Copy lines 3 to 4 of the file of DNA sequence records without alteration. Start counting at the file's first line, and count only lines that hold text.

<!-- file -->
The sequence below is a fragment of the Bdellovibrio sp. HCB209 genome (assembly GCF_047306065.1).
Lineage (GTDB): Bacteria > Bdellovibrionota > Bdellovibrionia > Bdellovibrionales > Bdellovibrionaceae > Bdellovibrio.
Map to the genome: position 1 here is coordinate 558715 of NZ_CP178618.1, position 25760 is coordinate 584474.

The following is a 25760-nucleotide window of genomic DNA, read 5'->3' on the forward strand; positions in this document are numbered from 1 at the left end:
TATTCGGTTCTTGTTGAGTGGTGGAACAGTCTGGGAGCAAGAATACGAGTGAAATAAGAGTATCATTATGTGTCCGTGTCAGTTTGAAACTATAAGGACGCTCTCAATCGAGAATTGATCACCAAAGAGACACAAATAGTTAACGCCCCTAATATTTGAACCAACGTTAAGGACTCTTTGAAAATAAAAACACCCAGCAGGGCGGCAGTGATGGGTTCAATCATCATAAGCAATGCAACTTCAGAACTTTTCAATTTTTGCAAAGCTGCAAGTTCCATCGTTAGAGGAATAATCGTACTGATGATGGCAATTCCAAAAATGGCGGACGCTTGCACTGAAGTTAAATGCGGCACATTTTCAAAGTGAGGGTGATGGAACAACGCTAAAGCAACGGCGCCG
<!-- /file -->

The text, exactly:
Map to the genome: position 1 here is coordinate 558715 of NZ_CP178618.1, position 25760 is coordinate 584474.

The following is a 25760-nucleotide window of genomic DNA, read 5'->3' on the forward strand; positions in this document are numbered from 1 at the left end: